Book Reviews

Book reviews – Aiming for the pot of gold

As authors, what do we expect most from having our books published, getting public recognition, skyrocketing sales, or simply getting our message out?

We may want all three and receiving a review can reach that pot of gold. A review in a prestigious print magazine can really promote an author and increase sales. Even a review in an online magazine can be archived and available on the Internet for years. But how to achieve this goal in a competitive market is tricky.

The quid pro quo is for publishers to send reviewers a free copy of a book as part of their marketing plan, in the hope that it will be reviewed and brought to the favorable attention of the reviewer’s audience/readers. All books sent to a reviewer for review, requested or not, become the property of the reviewer to dispose of as he sees fit.

Before you start sending books to every possible magazine, do your research. Despite Oprah’s popularity, O magazine isn’t for every writer. Perhaps your book is a better fit for Prevention magazine or Popular Mechanics? Or maybe that’s your best bet. Read which books are reviewed in the magazines of your choice. Then find the best person to contact. Is it the feature editor or is there a book review editor? Keep in mind that you are competing with thousands of other authors for the dwindling number of publications that review books.

But first create 3 lists of possible review sites, magazines and newspapers. This list is intended to offer a sampling of book review options, there are many other magazines and newspapers that are not listed here.

1. The “pot o gold” list – We call these magazines gold because any review or mention of your book in their print publications will result in more sales, more recognition and your message will be received by a large number of people . All magazines and newspapers in this category require advanced reader copies to be sent at least 4 months prior to book launch. Preprint magazines include Publishers Weekly, Booklist Reader, and Library Journal. Post-release magazines in this category include People, New Yorker, Reader’s Digest, or Slate. To claim some gold by submitting their books to Publishers Weekly PW select. For the low price of $149, you have a better chance of hitting that gold.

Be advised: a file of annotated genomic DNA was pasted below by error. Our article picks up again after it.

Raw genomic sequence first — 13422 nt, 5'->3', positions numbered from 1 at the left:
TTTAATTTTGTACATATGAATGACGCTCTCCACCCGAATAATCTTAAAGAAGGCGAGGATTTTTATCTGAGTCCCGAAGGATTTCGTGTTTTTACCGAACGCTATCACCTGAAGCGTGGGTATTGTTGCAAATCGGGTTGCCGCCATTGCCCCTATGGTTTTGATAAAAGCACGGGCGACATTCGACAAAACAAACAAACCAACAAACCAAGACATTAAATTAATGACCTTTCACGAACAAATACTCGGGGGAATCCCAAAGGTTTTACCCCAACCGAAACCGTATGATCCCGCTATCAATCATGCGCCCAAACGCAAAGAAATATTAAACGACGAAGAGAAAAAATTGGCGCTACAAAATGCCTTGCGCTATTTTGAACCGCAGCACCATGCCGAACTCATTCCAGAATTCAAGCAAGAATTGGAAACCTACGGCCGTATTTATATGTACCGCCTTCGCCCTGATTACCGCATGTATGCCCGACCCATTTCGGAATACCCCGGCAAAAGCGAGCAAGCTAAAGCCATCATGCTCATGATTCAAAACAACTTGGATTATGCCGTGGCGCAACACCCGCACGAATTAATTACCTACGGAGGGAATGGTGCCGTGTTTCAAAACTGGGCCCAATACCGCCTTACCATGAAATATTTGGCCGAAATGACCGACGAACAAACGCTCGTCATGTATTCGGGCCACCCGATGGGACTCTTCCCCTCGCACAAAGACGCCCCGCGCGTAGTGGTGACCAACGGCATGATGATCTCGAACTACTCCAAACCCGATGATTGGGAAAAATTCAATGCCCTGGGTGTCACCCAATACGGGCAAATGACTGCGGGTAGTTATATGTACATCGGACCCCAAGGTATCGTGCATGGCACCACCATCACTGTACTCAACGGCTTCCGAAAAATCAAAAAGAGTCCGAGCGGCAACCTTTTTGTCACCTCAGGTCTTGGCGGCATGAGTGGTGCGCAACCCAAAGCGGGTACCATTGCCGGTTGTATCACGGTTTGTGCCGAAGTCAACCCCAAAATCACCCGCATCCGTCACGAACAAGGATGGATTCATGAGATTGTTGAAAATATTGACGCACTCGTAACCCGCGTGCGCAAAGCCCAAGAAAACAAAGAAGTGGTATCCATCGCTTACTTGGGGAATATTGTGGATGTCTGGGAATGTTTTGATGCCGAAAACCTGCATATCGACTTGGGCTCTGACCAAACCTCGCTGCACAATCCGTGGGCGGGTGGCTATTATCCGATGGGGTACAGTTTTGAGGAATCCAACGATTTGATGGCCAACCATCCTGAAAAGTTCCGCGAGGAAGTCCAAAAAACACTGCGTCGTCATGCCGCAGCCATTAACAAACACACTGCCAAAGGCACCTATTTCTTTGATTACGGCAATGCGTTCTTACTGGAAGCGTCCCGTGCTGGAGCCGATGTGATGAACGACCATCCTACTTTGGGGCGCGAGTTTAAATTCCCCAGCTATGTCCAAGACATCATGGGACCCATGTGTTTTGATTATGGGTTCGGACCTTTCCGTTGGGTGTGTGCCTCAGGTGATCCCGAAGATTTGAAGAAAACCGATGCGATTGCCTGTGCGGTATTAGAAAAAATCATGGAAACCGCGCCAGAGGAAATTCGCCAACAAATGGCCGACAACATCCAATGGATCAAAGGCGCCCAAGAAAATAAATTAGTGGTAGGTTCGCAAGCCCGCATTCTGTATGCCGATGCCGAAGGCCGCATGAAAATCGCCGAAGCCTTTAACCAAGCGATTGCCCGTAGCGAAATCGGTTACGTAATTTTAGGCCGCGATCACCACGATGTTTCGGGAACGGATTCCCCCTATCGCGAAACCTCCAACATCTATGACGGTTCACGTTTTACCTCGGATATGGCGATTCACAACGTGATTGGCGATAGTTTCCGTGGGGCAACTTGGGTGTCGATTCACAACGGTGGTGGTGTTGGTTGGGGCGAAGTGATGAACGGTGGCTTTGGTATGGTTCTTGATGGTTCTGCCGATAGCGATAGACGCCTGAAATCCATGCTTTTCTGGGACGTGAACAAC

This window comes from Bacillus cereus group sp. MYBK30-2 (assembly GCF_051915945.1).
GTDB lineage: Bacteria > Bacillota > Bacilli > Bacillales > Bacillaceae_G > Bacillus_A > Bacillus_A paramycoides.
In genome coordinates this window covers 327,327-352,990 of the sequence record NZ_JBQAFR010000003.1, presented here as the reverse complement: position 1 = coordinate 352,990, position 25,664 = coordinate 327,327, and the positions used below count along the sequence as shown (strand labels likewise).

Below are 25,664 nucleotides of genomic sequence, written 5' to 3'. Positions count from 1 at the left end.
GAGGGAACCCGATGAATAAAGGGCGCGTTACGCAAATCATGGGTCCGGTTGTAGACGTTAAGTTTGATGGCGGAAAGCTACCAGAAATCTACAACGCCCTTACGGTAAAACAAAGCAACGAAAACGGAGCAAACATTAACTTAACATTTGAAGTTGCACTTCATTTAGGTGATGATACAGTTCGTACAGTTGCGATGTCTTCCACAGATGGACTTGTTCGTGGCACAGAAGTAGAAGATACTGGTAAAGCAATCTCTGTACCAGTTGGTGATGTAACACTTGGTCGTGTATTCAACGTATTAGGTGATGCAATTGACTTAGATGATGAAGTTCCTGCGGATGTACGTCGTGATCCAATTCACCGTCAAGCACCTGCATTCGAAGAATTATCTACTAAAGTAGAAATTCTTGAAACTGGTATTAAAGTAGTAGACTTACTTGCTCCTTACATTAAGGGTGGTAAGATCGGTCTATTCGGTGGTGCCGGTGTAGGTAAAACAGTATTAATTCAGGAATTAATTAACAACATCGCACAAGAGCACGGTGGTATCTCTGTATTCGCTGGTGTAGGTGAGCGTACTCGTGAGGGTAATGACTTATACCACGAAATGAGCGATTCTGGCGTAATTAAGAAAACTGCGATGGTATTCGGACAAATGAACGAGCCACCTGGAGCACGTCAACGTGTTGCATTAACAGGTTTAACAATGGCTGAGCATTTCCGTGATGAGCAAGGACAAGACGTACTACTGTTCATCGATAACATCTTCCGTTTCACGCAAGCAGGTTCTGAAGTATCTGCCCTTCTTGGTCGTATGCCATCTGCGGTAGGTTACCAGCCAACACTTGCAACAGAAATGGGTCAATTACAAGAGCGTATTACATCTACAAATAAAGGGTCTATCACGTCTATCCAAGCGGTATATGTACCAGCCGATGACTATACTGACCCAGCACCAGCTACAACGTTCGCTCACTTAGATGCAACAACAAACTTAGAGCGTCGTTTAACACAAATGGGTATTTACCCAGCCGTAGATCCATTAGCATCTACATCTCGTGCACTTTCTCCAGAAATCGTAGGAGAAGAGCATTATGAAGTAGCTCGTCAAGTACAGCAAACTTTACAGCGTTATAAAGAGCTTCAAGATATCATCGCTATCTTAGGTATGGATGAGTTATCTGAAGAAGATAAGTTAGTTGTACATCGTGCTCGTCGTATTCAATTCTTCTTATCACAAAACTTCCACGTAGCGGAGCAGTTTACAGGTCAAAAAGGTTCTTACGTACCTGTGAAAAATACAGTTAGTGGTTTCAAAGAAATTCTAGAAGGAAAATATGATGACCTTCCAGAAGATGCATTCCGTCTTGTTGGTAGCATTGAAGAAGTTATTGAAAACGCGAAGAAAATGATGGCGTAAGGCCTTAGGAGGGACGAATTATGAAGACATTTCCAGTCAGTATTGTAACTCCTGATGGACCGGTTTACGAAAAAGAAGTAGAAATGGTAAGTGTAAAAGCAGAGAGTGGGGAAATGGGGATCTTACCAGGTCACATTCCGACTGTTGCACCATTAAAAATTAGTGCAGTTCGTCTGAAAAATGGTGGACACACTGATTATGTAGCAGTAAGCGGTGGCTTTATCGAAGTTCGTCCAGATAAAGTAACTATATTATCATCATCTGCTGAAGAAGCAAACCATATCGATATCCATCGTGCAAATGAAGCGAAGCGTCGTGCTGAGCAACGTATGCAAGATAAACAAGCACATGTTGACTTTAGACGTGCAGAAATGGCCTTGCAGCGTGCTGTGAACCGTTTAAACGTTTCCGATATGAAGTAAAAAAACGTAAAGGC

2. The “silver lining” list – We call these magazines or newspapers silver because they have a large circulation and perhaps a little less prestige. From the Los Angeles Times, to the Boston Globe, to the Cleveland Plain Dealer, to the Christian Science Monitor, all have a lot of power to launch a book. Most magazines and newspapers in this category have both a print and online edition, and they accept books that have already been launched. Getting a review in The Atlantic would be a boon for any author. Bloomsbury magazine has eclectic tastes, has been around for decades, and often prints authors who reside in the West. Regional magazines in your area like Virginia Quarterly Review tend to favor local authors. Ezines in this category due to their huge circulation are Shelf Awareness and Huffington Post. Depending on the genre of your book, other magazines that review books are Crosscurrents magazine, Tricycle, Insight Retailers magazine, Psychology Today, and Utne Reader.

3. List Evergreen – I designate these ezines and review sites as evergreen because they archive their reviews. Anyone can find the review months later and having your review online will also help you build your overall SEO ranking. Being reviewed on Amazon or Barnes and builds recognition as well as sales. Many of our authors have become bestsellers. Goodreads is a social media network for authors to build a fanbase. My favorite online review magazine is of course San Francisco Book Review. Other favorites include Midwest Book Review, Bellaonline, or Women’s Review of Books. For a low fee of $59, you can get an express review from readers’ favorite reviews –

Of course, a review does not guarantee that you will get a good review. Even a review that begins with “This is an amazing book” and ends with a review of the author’s purple prose can be helpful.

You can ask for reviews yourself or hire a publicist to make it easier for you. A publicist has the contacts and skills to pitch your book to interested publishers. There’s a lot of work to do to pass exams, from research to query to follow-up. But any review can be used to promote your book and improve your sales, which is worth it. And the possibility is always there that you will have the chance to find your own pot of gold!

© January 2017

Leave A Reply